Juniper squeezes vulns that allow total p0wnage

NorthStar WAN SDN Controller has 28 nasties, half a dozen critical

Juniper admins using the company's NorthStar WAN SDN Controller Application, hop to it: the company's just dropped fixes to 28 security vulnerabilities.

The bugs apply to version 2.1.0 Service Pack 1 and newer versions of the application.

With such a crop available, here are the most severe bugs, some of them internal to the application, others inherited from third-party libraries.

CVE-2017-2320, with a Common Vulnerabilities Scoring System score of 10, is the most serious. It's a remotely exploitable denial-of-service (DoS) bug that can lead to “targeted information disclosure [or] modification of any component of the NorthStar system, including managed systems, and full denial of services to any systems under management”.

CVE-2017-2321 is similar, an out-of-bounds read DoS vulnerability with information disclosure. The Gin Palace has warned this one could enable attackers to mount “man-in-the-middle attacks, file injections, and malicious execution of commands”.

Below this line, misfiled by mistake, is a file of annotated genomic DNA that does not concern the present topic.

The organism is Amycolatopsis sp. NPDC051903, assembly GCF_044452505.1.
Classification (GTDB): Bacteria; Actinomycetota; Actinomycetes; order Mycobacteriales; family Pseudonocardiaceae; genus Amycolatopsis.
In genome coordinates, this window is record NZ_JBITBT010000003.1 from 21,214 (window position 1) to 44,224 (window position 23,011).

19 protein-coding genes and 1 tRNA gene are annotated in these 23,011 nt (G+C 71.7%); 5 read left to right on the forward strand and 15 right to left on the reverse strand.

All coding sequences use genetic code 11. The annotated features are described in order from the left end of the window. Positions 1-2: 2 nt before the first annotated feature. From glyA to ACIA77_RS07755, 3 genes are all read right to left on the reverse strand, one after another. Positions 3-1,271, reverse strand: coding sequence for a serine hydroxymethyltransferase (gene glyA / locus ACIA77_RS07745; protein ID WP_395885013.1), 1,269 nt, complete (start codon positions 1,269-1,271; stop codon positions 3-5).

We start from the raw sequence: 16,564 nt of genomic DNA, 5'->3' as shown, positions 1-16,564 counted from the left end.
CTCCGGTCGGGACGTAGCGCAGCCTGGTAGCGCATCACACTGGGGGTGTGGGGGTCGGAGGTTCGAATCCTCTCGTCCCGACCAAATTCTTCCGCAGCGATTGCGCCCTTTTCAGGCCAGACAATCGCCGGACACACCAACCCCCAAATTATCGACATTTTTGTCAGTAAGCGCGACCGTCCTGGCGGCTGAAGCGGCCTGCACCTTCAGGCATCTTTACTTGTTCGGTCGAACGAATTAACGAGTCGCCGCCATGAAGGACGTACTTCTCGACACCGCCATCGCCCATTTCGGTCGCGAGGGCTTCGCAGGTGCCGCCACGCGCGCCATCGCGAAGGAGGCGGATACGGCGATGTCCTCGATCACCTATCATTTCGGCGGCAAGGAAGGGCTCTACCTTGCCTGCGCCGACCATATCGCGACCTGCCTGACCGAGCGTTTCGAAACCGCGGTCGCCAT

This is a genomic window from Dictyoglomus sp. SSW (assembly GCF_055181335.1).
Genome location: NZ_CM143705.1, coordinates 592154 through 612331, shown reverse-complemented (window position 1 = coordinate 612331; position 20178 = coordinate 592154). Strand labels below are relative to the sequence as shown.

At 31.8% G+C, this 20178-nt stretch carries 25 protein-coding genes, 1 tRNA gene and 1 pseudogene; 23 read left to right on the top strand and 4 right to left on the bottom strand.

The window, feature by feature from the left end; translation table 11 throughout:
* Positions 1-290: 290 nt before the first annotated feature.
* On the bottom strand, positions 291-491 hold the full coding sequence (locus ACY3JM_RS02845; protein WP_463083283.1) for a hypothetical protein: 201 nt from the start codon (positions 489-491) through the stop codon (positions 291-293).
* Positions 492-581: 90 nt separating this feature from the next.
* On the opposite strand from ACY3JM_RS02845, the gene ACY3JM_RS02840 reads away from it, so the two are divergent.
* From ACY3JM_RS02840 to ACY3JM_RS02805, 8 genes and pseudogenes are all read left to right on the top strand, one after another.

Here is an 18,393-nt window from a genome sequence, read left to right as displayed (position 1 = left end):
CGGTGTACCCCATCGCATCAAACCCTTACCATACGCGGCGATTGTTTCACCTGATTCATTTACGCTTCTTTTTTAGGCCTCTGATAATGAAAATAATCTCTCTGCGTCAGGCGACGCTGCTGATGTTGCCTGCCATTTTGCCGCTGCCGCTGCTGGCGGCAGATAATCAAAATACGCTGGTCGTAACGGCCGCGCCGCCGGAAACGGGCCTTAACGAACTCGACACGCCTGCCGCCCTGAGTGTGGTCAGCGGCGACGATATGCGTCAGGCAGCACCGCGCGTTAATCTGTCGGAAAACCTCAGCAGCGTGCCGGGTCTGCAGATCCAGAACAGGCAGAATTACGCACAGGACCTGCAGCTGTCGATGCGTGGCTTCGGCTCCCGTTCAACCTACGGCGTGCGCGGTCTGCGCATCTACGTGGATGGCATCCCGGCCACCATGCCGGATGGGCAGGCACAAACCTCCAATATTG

In CVE-2017-2326, an attacker could take a copy of the Junos OS virtual machine “and all data it maintains”.

CVE-2017-2332 is a slip in authentication that opens the environment to complete pwnage, and CVE-2017-2334 provides a man-in-the-middle vector that would let an attacker steal admin credentials.

The two-year-old CVE-2015-3456 is inherited from QEMU: “The Floppy Disk Controller (FDC) in QEMU, as used in Xen 4.5.x and earlier and KVM, allows local guest users to cause a denial of service (out-of-bounds write and guest crash) or possibly execute arbitrary code via the (1) FD_CMD_READ_ID, (2) FD_CMD_DRIVE_SPECIFICATION_COMMAND, or other unspecified commands, aka VENOM.”

And that's just the six that scored high enough to rate as “critical”.

Juniper has issued fixes for all the vulnerabilities. ®

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